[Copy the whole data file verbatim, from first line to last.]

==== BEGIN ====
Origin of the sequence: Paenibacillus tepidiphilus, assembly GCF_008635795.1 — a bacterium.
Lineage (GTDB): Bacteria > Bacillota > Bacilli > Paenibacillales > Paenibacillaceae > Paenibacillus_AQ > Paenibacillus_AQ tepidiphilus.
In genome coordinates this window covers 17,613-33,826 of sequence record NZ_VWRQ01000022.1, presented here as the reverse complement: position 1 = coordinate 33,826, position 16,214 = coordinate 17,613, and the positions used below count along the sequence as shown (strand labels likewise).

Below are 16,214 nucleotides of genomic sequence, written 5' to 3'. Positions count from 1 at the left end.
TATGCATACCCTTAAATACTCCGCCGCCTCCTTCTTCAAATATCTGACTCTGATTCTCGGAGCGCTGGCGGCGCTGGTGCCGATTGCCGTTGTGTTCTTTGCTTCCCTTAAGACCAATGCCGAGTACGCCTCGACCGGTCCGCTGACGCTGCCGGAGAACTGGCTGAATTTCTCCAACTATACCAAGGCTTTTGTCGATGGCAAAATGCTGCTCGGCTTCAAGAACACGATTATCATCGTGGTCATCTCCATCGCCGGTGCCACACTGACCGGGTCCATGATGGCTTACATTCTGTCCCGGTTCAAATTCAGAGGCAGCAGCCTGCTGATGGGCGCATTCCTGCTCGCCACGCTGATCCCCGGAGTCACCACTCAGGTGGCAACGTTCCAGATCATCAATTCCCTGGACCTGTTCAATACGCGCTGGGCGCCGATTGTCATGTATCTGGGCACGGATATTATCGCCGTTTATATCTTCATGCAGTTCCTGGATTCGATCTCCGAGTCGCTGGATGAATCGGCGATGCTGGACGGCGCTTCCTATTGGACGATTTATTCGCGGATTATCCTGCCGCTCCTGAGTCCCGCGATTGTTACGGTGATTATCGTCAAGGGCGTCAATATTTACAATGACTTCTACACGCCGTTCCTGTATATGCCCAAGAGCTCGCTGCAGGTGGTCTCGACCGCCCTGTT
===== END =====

Origin of the sequence: Paenibacillus tepidiphilus, assembly GCF_008635795.1 — a bacterium.
Lineage (GTDB): Bacteria > Bacillota > Bacilli > Paenibacillales > Paenibacillaceae > Paenibacillus_AQ > Paenibacillus_AQ tepidiphilus.
In genome coordinates this window covers 17,613-33,826 of sequence record NZ_VWRQ01000022.1, presented here as the reverse complement: position 1 = coordinate 33,826, position 16,214 = coordinate 17,613, and the positions used below count along the sequence as shown (strand labels likewise).

Below are 16,214 nucleotides of genomic sequence, written 5' to 3'. Positions count from 1 at the left end.
TATGCATACCCTTAAATACTCCGCCGCCTCCTTCTTCAAATATCTGACTCTGATTCTCGGAGCGCTGGCGGCGCTGGTGCCGATTGCCGTTGTGTTCTTTGCTTCCCTTAAGACCAATGCCGAGTACGCCTCGACCGGTCCGCTGACGCTGCCGGAGAACTGGCTGAATTTCTCCAACTATACCAAGGCTTTTGTCGATGGCAAAATGCTGCTCGGCTTCAAGAACACGATTATCATCGTGGTCATCTCCATCGCCGGTGCCACACTGACCGGGTCCATGATGGCTTACATTCTGTCCCGGTTCAAATTCAGAGGCAGCAGCCTGCTGATGGGCGCATTCCTGCTCGCCACGCTGATCCCCGGAGTCACCACTCAGGTGGCAACGTTCCAGATCATCAATTCCCTGGACCTGTTCAATACGCGCTGGGCGCCGATTGTCATGTATCTGGGCACGGATATTATCGCCGTTTATATCTTCATGCAGTTCCTGGATTCGATCTCCGAGTCGCTGGATGAATCGGCGATGCTGGACGGCGCTTCCTATTGGACGATTTATTCGCGGATTATCCTGCCGCTCCTGAGTCCCGCGATTGTTACGGTGATTATCGTCAAGGGCGTCAATATTTACAATGACTTCTACACGCCGTTCCTGTATATGCCCAAGAGCTCGCTGCAGGTGGTCTCGACCGCCCTGTT